What Are the Dangers of Eating Raw Oysters?

Updated April 17, 2017

Regardless of what part of the country you live in, raw oysters can most likely be found at a seafood restaurant. Raw oysters considered a delicacy in the southern U.S. and many other countries. However, there are certain dangers associated with eating these uncooked oysters.


Vibrio vulnificus septicaemia is a blood infection that comes as a result of ingesting raw oysters that contain certain bacteria. Some people have built immunity to the bacteria and will not get sick. However, many others have no such immunity and will suffer as a result.


Side effects of the blood sickness can range from symptoms as mild as an upset stomach to fatality, depending on the amount ingested and the body's ability to fight off the bacteria.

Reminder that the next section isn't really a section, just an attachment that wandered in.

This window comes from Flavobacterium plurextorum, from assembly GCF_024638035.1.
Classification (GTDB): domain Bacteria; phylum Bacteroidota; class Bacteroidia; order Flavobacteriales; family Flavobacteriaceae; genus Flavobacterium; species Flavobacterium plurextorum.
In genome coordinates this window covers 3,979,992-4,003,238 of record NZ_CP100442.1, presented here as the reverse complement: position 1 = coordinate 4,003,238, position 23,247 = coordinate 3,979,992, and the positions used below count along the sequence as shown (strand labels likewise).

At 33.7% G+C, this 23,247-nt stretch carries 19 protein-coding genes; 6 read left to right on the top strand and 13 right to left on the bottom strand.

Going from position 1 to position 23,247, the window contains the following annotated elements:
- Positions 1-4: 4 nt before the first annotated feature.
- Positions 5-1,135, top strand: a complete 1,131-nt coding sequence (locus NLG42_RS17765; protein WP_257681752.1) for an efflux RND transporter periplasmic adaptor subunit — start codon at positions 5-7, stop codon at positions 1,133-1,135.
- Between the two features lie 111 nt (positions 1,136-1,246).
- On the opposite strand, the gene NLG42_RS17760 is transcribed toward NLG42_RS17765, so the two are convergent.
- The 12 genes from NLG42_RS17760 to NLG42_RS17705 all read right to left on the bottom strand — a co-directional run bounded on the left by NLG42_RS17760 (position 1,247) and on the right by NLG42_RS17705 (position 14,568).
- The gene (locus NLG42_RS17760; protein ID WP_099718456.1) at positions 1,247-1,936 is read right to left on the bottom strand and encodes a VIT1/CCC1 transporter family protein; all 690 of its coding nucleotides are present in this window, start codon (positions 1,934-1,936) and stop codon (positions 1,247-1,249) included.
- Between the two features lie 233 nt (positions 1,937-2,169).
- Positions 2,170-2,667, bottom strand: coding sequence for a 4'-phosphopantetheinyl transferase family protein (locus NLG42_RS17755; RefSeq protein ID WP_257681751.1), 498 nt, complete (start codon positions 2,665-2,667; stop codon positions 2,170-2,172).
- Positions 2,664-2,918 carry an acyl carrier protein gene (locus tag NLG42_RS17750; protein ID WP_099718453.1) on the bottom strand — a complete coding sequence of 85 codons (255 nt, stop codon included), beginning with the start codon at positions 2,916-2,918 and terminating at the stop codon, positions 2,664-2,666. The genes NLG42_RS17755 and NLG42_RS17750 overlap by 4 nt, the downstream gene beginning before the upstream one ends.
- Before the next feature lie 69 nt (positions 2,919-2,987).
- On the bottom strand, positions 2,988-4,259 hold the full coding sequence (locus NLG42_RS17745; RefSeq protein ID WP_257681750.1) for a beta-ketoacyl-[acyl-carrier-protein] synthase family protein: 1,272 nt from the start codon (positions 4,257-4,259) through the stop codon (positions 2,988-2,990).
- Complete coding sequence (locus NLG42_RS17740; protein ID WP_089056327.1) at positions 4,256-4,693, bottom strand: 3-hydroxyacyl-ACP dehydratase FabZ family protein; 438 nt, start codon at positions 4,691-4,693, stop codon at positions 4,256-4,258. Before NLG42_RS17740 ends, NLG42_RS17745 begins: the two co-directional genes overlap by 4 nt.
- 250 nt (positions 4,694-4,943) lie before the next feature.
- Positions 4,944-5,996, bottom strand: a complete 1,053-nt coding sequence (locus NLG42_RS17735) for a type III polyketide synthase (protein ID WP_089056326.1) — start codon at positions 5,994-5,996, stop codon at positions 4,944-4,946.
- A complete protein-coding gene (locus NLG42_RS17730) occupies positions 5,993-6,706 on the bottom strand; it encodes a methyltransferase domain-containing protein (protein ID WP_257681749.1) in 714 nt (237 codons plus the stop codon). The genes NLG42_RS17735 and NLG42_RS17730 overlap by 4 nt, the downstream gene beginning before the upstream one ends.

People suffering from Vibrio vulnificus septicaemia are contagious for up to seven days after contracting the sickness, since it stays in their stool.


According to the FDA, about 50-60 people in the U.S. are infected with the blood illness annually. Of these, approximately half of them die.


There is a certain process that can drastically reduce the likeliness of getting sick from eating raw oysters. Oysters can be "post-harvested," which will effectively eliminate the bacteria.

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About the Author

Adam Tavangaran, a marketing student at Southern Illinois University, has extensive experience researching topics including market research and financial data. He has written numerous search engine optimization articles for travel sites. Tavangaran began freelance writing in 2007.